How to Confidently Shop for Auto Insurance
By Annmarie Geddes Baribeau
Consumer advocates have been cautioning that some automobile insurance companies are using “price optimization” to collect more money from loyal customers. Whether your insurance company is engaging in price optimization or not, the good news is it does not have to affect you.
By shopping around, you can make sure you are getting the right auto insurance coverage at the most reasonable cost. It’s a good idea because auto insurance prices are increasing just like virtually everything else. According to the Insurance Information Institute (III), the average cost for car insurance is projected to have risen 2.6 percent in 2013 to $836 and 2.9 percent in 2014 to $860.
People should shop around every two years, said J.D. Howard, executive director of Insurance Consumer Advocate Network, LLC. “Every two years it seems the marketplace gets shaken up so shop every two years to verify that you have reason to be happy with the company you already have,” he added.
It is wise to review your coverage at renewal time to make sure your insurance needs haven’t changed, said Robert Hartwig, president of the III, which also publishes a free booklet on buying car insurance at.
Double-checking coverage when you move to a new city or state also ensures your current insurer remains the best choice, said Professor Robert E. Hoyt, Moore Chair and Professor of Risk Management and Insurance at the University of Georgia’s Terry College of Business.
While comparing auto insurance policies and prices might seem intimidating, knowing what kind of coverage you need, being aware of applicable discounts and searching some helpful websites might even make buying auto insurance kind of fun!
When it is time to shop around for car insurance, consider the following steps:
- Figure out how much insurance you legally need. States require different types and minimum levels of auto insurance. To learn your state’s requirements, visit the National Association of Insurance Commissioners’ (NAIC) website and choose your state of residence, Hartwig said.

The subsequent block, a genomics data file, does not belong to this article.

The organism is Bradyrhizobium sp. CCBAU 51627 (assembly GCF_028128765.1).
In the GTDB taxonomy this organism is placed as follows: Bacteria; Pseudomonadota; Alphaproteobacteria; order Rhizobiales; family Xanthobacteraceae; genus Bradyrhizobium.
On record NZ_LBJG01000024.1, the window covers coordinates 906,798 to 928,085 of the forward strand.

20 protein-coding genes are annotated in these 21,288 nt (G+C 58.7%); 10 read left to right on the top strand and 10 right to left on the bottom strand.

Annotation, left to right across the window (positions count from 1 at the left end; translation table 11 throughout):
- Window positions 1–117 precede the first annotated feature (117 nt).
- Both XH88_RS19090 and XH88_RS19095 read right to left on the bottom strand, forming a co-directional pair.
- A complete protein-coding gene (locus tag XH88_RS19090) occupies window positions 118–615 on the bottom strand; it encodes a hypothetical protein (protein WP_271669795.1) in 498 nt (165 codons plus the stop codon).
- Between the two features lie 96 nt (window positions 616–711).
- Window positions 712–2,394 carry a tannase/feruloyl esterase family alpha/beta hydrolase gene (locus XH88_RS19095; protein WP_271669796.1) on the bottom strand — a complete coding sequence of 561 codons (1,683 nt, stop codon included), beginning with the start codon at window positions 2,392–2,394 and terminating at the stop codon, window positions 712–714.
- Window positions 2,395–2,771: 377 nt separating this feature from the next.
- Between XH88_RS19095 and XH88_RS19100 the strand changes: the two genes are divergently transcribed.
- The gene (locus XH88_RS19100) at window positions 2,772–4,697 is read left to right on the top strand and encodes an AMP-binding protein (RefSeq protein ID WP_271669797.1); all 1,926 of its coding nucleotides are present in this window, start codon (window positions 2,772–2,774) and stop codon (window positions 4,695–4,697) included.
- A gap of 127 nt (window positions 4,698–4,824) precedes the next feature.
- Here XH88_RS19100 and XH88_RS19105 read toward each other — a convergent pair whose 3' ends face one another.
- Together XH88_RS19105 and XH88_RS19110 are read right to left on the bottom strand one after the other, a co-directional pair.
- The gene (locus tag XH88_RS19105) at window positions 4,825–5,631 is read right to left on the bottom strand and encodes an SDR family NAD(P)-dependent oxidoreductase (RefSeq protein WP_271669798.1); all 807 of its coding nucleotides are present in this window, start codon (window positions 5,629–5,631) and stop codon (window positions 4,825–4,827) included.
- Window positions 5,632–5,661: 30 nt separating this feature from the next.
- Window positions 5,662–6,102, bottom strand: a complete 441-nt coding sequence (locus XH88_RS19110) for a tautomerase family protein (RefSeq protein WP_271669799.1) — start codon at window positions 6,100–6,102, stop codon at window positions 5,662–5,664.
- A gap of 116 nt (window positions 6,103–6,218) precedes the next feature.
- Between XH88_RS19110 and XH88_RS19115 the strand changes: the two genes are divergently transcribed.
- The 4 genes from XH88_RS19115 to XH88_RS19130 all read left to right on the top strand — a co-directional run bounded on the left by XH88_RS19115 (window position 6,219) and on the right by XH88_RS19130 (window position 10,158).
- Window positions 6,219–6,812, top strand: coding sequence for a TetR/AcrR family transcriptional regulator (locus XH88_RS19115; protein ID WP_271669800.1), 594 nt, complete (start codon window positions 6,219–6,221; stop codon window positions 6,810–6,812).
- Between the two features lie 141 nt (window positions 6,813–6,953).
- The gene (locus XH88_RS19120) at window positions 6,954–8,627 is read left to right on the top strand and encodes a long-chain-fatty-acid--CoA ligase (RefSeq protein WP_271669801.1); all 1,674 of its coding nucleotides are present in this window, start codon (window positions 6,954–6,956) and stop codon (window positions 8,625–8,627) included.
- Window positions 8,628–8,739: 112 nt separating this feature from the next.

- Determine how much insurance you need for full protection. The whole point of auto insurance is it covers costs from accidents that most consumers cannot pay themselves. Buy liability limits twice the value of your net worth (assets),” Howard said.
How much? “I typically recommend $100,000 for liability coverage to take care of injuries sustained due to your negligence for one injured person, $300,000 for two or more people and $50,000 for property damage,” he added. For “combined single limit” coverage, he advises adding up those totals, which is $450,000.
If you have higher levels of wealth to protect, Hoyt recommends umbrella coverage of at least $1 million. “Worth noting is the fact that a personal umbrella policy, if in force for $1 million, would pay the additional costs that are not covered under the auto policy,” he said.
- Consider your need for other coverages.
Howard also advises purchasing uninsured motorist coverage, whether it is state required or not, so you are covered if the other driver lacks car insurance or does not have enough insurance. “You need to make sure your uninsured motor coverage equals your liability coverage,” Howard said.